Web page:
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  • Category: Competition Entries

    A classroom lecture on the riverine security force for Taj Mahal

    Dear Friends,

    Good Morning! Today I am going to discuss a lesser-known but very interesting fact associated with Taj Mahal. All of you know that Taj Mahal is the most popular and most discussed architectural monument of India. But even then, there are many details of the grand monument which are not known to most of us. For example, how many of us have heard the names of Ismail Afandi, Ustad Isa, Puru, Qazim Khan, Chiranjilal and Amanat Khan? I think, very few. They were the main architects, sculptors and calligrapher of Taj Mahal.

    Similarly, almost none of us know about the riverine security force which used to protect the Taj and other neighbouring residential buildings during the time of Shahjahan and the initial years of Aurangzeb. It is astonishing but true. Let us know about this interesting force and its commander.

    If we go through Badshahnama, written by the court historian of Shahjahan, Abdul Hamid Lahori, we come to know that Shahjahan issued a special firman (order) to create a post of 'faujdar-i-nawahi' (Police Officer of the River, i.e., River Yamuna). The mandate of the Officer was to protect the Taj and the riverfront around it. Under this Officer, a special riverine security force used to operate. This force consisted of a very strong naval fleet with boats, sailors and heavily armed soldiers. This force controlled and regulated traffic around River Yamuna and used to protect the Taj and the havelis (residential buildings) of very high-level officials of Mughal Durbar from the pirates and other criminals.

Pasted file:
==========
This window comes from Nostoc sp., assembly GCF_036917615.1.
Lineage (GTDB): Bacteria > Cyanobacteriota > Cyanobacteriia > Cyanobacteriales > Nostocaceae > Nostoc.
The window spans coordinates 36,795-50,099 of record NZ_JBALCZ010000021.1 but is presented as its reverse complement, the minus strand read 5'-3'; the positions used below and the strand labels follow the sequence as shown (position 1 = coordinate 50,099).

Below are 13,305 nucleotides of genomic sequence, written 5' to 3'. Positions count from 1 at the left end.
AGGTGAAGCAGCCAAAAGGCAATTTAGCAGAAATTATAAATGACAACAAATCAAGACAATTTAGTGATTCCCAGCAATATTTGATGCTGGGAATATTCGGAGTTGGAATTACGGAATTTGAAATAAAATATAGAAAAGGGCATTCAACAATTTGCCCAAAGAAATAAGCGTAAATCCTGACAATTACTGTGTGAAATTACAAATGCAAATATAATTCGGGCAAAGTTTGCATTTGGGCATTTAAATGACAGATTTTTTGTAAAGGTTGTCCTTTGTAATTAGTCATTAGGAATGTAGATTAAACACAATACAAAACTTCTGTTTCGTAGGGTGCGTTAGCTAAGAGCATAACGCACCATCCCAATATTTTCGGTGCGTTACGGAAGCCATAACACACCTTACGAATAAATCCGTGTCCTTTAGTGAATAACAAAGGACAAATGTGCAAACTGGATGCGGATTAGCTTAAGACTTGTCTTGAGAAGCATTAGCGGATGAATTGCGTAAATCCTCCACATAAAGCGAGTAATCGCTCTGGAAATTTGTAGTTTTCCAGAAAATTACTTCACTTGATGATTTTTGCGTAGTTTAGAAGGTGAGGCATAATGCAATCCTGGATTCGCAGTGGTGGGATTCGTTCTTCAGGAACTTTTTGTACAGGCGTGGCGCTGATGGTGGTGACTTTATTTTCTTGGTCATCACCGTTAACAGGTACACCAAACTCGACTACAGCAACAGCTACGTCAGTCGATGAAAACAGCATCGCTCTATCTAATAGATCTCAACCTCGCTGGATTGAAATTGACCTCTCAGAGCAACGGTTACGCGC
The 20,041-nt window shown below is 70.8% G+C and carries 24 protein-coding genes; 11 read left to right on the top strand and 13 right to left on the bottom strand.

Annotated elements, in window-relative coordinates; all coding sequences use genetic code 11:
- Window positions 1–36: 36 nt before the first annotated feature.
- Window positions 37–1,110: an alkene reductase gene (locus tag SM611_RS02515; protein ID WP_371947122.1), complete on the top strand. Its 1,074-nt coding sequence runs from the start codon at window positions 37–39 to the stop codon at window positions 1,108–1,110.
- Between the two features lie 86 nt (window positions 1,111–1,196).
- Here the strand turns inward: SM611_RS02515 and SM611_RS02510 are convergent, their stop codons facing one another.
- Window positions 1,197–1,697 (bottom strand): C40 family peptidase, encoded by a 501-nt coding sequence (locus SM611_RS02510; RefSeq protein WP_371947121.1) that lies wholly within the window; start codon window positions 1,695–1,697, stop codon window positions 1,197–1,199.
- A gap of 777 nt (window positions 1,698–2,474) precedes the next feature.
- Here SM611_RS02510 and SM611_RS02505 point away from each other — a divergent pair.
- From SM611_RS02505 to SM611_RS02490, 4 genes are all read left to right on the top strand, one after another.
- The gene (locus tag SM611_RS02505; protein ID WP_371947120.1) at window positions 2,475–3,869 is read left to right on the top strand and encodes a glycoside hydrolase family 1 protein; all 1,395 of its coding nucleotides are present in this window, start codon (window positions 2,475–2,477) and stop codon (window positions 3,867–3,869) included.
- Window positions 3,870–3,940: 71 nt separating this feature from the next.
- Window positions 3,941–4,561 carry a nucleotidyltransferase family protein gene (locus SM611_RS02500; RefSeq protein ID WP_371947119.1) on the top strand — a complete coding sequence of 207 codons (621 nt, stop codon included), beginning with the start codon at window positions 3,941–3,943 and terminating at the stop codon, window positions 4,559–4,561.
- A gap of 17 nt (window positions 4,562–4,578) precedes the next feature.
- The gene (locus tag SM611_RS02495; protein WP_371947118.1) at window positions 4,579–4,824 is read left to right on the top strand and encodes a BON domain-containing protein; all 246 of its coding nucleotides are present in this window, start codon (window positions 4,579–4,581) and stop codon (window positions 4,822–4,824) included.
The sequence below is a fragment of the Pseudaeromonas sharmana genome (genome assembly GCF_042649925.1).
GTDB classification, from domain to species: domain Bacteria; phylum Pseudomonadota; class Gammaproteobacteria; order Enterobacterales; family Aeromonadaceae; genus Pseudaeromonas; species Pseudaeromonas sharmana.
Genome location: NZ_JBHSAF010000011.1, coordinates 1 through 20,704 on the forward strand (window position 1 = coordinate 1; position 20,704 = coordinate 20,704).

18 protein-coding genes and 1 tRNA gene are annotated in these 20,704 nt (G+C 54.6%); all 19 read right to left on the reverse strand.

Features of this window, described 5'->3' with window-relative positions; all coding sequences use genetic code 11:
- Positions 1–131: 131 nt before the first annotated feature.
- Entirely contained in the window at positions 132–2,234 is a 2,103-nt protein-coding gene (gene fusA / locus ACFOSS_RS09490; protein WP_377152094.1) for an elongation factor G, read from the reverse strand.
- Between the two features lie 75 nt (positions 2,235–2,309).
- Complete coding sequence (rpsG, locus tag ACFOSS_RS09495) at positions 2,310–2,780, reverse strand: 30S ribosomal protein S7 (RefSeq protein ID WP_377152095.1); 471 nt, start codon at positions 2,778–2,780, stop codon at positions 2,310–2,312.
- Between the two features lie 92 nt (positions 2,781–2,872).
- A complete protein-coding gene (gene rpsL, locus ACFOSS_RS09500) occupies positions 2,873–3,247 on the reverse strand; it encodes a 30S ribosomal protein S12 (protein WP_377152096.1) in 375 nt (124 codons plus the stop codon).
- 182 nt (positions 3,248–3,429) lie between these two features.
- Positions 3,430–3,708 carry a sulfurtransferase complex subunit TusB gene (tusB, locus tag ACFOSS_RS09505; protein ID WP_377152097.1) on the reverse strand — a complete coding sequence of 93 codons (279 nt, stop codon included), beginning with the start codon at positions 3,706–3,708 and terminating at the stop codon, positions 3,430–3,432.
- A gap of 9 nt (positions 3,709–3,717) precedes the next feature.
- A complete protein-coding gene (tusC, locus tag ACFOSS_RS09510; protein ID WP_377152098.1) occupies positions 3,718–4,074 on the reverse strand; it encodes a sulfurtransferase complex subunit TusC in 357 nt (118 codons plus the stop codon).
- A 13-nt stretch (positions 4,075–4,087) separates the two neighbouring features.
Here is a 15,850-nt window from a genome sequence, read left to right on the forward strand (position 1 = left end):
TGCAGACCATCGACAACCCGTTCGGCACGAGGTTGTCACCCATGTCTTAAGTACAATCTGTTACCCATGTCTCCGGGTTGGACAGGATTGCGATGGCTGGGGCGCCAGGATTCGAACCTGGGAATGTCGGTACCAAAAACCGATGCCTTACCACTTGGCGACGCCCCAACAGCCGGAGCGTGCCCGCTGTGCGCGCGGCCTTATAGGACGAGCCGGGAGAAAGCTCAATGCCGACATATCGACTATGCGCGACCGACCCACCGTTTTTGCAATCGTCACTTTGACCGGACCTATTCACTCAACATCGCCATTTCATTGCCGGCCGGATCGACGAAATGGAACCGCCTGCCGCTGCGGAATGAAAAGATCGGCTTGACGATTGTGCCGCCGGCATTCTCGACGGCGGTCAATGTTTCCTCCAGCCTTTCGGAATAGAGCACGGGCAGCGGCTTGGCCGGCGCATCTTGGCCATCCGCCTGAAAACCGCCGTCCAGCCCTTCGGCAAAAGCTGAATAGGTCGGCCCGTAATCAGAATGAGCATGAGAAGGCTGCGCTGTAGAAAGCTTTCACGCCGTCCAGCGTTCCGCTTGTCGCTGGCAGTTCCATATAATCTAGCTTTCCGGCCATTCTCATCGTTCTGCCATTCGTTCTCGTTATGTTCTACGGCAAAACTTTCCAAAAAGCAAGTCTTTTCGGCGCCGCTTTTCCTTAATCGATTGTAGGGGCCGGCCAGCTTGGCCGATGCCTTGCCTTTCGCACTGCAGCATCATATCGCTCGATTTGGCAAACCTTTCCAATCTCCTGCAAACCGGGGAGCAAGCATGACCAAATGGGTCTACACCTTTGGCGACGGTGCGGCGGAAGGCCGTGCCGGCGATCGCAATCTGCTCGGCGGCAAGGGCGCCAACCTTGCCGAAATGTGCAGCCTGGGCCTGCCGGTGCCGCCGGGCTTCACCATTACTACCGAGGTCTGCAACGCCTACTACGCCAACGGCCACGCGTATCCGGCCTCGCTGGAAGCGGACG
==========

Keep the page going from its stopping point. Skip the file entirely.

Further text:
Now, some of us will be very curious to know who was the 'faujdar-i-nawahi'. Badshahnama also mentions his name. The officer was Agah Khan, who had earlier been the security in-charge of the jenana-mahal (ladies' quarter) of Shahjahan. After his promotion to the post of commander of the riverine security force, Agah Khan built a massive haveli on the bank of River Yamuna which had a vast landing ghat for his force. Agah Khan held the position until his death in 1656. After his death, the force was slowly disbanded.

    We can still see the ruins of 'Agah Khan ki haveli' (the mansion of Agah Khan) on the bank of Yamuna in Agra.

    That's all for today. I hope you have enjoyed it.

    (Entry for Classroom Lecture contest)
  • #650109
    I never heard of Agha Khan. I have been to Taj Mahal many times but never seen Agha Khan's haveli. I will surely see it next if I go watch Taj Mahal.
    Sanjeev

    " It is better to be hated for what you are than to be loved for what you are not" ... Andre Gide

  • #650115
    So far I have not visited Taj Mahal. I had been to Delhi many times and even to Agra, two times. But I couldn't have the fortune of visiting this monument because of my official work pressure. The story narrated by the author is not known to me and I am happy that I learned some more information about this grand monument. I never heard about the riverine security force for Taj Mahal. I am thankful to the author for sharing some good information.
    drrao
    always confident

  • #650116